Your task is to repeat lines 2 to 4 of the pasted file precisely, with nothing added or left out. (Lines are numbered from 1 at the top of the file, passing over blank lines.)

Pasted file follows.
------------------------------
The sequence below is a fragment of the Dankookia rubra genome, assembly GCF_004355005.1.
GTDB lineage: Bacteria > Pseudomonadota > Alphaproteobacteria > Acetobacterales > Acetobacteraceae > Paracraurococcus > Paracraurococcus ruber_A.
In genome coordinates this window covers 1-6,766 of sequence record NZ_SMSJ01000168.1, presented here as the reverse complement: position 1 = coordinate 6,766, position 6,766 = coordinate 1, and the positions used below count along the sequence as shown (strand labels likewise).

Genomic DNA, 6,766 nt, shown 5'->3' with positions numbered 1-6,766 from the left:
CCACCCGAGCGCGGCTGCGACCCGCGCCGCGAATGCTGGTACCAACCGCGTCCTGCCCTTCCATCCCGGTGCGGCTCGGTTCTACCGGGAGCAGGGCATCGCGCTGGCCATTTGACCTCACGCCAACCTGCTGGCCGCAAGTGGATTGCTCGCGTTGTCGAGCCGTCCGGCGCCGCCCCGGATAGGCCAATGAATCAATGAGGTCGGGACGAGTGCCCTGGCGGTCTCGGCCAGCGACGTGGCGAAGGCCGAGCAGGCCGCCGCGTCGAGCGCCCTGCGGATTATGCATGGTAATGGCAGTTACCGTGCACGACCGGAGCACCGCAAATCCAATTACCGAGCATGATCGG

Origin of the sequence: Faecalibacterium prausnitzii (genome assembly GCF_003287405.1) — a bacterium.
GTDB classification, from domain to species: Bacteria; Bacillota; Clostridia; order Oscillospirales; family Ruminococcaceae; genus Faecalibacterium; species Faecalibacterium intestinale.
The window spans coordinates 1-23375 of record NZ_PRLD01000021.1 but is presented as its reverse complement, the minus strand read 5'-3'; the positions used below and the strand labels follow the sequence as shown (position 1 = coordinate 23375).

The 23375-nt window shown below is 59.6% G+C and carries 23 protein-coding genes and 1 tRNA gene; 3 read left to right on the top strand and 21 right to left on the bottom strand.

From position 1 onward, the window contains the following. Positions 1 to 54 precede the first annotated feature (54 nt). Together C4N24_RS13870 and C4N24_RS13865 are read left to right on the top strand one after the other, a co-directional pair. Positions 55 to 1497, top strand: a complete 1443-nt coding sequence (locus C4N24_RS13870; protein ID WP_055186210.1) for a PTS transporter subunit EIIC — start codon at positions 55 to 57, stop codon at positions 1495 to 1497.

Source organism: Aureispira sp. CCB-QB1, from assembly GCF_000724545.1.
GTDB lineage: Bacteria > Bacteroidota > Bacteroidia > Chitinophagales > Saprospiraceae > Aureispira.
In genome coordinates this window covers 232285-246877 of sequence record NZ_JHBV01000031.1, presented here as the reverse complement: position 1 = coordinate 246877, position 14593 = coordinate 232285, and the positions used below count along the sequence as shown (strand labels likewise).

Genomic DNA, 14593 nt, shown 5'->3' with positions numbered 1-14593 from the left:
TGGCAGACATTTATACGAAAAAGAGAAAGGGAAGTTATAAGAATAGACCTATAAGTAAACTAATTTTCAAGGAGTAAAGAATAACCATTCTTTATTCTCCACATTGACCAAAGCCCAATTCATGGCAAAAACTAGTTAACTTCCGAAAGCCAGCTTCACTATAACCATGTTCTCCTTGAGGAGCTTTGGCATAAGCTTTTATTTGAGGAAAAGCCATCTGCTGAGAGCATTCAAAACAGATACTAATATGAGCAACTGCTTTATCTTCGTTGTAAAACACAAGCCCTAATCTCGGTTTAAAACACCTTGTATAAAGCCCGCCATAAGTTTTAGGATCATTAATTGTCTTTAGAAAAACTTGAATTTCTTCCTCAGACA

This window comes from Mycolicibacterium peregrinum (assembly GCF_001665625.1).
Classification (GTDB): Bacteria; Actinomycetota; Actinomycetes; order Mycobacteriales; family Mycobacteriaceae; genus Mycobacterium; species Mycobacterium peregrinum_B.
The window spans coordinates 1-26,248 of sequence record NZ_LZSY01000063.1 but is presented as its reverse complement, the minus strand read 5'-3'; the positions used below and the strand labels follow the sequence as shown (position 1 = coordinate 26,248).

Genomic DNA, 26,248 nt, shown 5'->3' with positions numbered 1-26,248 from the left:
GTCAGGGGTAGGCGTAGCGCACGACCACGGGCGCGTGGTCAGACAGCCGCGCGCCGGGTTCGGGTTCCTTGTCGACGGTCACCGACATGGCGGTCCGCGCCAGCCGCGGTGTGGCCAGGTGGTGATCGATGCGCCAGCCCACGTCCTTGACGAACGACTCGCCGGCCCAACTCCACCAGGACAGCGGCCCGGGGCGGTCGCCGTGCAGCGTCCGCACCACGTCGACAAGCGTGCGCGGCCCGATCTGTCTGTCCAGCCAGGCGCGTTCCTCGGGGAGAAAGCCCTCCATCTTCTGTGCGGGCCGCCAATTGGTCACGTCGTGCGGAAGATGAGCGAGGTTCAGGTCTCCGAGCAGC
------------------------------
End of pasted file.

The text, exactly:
GTDB lineage: Bacteria > Pseudomonadota > Alphaproteobacteria > Acetobacterales > Acetobacteraceae > Paracraurococcus > Paracraurococcus ruber_A.
In genome coordinates this window covers 1-6,766 of sequence record NZ_SMSJ01000168.1, presented here as the reverse complement: position 1 = coordinate 6,766, position 6,766 = coordinate 1, and the positions used below count along the sequence as shown (strand labels likewise).

Genomic DNA, 6,766 nt, shown 5'->3' with positions numbered 1-6,766 from the left: